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Reviews ran behind schedule? That’s not enough to justify a lawsuit

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in Discrimination and Harassment,Human Resources

Some employees seem to think they are owed a workplace that is perfectly fair and equitable all the time. Sadly, perfection isn’t possible.

Of course, employers aren’t allowed to discriminate on the basis of an employee’s protected status such as his or her race, sex, age and so on.

But not every slight or unfair decision amounts to discrimination. Something like a delayed annual evaluation simply doesn’t rise to the level of an adverse employment action.

Recent case: Kim, who is black, worked for AmeriHealth. She sued, alleging the company had discriminated against her when it didn’t conduct her annual performance review on time. Her review happened three months later than originally promised.

She also claimed that she didn’t get a bonus and pay increase she said she deserved, while an unidentified man did.

The court tossed out Kim’s lawsuit. It said that something as trivial as a late review doesn’t amount to an adverse employment action.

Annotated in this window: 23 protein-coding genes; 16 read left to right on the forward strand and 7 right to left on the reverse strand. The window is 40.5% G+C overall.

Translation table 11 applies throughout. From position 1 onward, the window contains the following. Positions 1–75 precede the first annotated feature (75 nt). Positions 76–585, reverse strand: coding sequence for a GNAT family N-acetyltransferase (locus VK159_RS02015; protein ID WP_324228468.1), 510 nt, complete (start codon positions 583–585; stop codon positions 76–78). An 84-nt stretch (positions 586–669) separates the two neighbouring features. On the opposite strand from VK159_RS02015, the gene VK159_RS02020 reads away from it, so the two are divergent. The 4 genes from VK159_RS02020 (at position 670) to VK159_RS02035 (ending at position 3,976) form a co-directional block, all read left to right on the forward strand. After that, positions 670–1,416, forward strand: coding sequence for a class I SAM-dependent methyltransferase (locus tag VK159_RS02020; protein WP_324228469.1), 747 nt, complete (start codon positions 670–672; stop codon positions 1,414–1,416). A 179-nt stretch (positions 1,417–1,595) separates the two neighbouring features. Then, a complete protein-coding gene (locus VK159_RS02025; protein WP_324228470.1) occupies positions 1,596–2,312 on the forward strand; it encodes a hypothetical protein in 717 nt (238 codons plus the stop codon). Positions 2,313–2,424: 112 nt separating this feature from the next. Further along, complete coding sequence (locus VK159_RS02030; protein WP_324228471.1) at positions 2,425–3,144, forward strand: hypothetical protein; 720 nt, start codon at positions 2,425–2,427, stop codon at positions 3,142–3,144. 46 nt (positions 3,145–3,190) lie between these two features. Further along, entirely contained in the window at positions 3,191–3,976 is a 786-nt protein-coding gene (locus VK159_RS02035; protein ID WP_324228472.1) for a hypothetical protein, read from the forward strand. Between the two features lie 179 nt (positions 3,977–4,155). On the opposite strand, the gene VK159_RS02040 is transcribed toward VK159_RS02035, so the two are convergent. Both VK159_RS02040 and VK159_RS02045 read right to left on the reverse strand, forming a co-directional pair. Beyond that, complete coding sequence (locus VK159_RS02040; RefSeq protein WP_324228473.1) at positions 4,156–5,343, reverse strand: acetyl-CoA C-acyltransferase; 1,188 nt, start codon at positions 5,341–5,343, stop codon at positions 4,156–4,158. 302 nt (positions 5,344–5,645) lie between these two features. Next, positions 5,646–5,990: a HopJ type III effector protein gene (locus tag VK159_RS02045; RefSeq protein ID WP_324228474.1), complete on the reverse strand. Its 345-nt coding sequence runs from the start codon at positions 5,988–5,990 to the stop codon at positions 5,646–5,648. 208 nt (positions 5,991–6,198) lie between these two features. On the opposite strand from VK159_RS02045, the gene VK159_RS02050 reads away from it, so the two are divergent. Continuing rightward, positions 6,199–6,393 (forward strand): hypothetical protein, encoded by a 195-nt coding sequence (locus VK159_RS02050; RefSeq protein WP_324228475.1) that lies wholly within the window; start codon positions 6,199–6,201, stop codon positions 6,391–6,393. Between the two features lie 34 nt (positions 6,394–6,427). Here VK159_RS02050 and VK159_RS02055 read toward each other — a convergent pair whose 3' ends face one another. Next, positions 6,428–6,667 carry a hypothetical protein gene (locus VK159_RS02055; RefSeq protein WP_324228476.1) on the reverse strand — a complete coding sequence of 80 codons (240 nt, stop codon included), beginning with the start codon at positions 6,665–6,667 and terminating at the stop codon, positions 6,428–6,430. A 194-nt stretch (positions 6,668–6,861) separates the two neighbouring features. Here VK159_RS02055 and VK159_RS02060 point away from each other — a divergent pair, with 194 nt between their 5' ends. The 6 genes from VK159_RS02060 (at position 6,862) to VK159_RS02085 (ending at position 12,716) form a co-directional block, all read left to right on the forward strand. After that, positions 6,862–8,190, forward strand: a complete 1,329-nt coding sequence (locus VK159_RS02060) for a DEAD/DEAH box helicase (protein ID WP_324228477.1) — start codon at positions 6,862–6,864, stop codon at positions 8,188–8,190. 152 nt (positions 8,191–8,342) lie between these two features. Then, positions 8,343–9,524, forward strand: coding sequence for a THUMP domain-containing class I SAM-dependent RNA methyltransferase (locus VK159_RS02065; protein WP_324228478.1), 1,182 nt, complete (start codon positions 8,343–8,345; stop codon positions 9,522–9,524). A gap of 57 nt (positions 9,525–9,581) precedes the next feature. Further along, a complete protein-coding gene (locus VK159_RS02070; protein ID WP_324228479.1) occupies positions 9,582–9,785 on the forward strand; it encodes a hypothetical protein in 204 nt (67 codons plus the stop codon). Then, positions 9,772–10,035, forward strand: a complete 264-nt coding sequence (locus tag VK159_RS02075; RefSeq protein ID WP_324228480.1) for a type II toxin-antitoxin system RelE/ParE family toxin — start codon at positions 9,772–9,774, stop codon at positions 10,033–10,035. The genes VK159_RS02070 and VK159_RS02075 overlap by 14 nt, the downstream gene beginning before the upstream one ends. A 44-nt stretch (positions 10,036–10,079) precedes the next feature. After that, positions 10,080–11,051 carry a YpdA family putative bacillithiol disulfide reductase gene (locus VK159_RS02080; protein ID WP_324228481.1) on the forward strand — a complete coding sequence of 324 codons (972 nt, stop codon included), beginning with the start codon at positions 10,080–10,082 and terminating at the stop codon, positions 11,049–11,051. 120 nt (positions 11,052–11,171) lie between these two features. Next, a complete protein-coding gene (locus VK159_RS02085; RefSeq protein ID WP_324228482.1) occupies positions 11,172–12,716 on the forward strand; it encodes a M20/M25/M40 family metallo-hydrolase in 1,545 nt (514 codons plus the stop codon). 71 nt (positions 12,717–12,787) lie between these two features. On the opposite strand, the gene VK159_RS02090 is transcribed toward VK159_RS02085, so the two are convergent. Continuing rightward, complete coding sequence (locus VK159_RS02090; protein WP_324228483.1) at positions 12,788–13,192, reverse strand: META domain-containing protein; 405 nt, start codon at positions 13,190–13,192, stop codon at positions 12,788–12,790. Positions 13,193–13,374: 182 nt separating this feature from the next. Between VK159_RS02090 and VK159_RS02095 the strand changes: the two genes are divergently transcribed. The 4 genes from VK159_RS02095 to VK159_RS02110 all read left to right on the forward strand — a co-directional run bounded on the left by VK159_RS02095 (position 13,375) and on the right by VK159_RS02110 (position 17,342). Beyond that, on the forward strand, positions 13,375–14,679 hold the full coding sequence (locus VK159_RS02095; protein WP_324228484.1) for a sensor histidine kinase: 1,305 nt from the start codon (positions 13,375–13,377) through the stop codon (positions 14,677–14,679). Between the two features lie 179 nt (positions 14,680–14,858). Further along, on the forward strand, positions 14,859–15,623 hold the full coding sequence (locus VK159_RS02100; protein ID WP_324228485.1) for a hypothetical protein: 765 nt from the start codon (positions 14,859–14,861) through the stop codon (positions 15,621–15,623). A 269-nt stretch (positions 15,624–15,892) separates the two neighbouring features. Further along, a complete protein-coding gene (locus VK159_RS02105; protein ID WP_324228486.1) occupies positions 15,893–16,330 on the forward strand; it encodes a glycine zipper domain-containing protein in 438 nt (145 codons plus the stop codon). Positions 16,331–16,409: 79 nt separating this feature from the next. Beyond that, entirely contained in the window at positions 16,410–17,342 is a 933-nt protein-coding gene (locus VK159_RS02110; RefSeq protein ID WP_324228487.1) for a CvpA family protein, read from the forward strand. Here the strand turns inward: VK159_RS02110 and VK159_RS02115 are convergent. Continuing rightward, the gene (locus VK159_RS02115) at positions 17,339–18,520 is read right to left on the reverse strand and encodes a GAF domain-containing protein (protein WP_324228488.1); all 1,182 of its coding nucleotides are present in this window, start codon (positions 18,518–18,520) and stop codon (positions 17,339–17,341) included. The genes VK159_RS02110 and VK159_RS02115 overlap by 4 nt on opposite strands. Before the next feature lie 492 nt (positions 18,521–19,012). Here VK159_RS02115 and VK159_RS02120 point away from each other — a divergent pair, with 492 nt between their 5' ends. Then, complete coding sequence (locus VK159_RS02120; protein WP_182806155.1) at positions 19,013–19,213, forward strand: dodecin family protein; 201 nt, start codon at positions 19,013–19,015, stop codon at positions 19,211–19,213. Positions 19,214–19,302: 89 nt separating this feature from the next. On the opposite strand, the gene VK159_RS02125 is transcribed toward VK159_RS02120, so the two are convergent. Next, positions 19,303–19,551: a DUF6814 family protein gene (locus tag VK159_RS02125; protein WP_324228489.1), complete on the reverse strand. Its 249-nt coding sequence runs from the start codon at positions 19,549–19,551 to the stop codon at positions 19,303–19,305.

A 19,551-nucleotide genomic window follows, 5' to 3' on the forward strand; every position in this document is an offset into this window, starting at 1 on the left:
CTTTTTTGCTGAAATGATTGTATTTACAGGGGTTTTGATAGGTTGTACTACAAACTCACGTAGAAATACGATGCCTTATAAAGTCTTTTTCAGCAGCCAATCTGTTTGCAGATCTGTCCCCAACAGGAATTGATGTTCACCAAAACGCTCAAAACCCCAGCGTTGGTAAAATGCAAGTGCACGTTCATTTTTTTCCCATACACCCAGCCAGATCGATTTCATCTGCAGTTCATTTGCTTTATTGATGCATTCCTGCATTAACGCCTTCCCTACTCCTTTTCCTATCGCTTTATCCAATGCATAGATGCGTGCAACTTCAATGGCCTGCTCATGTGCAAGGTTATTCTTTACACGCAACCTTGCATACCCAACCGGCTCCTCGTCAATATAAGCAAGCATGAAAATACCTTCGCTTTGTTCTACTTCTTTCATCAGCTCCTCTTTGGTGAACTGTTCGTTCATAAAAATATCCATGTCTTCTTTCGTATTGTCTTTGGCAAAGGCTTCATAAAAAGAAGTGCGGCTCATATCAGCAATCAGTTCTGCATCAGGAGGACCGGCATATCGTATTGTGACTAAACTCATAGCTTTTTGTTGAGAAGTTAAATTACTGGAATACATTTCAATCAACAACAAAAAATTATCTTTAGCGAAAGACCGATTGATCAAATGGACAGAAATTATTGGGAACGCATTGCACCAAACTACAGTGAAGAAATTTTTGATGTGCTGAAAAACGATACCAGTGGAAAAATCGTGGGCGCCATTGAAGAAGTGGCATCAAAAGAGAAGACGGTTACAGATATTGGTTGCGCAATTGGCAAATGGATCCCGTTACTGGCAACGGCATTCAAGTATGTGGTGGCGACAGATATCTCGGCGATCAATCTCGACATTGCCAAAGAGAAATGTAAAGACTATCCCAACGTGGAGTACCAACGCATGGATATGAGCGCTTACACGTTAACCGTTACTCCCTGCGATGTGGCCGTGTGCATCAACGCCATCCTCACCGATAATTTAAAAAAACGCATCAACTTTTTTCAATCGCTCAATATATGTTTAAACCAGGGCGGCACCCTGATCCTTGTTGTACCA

The court also concluded that a smaller-than-expected bonus or pay increase because of a late review probably isn’t serious enough to merit a lawsuit absent solid evidence that the underlying reason was directly related to protected status. That requires proof that someone outside the employee’s protected class who had a similar performance review did get a bigger bonus or raise. (Solomon v. AmeriHealth, No. 15-4050, ED PA, 2016)

Final note: Courts don’t want to open the litigation floodgates over every single employer decision.

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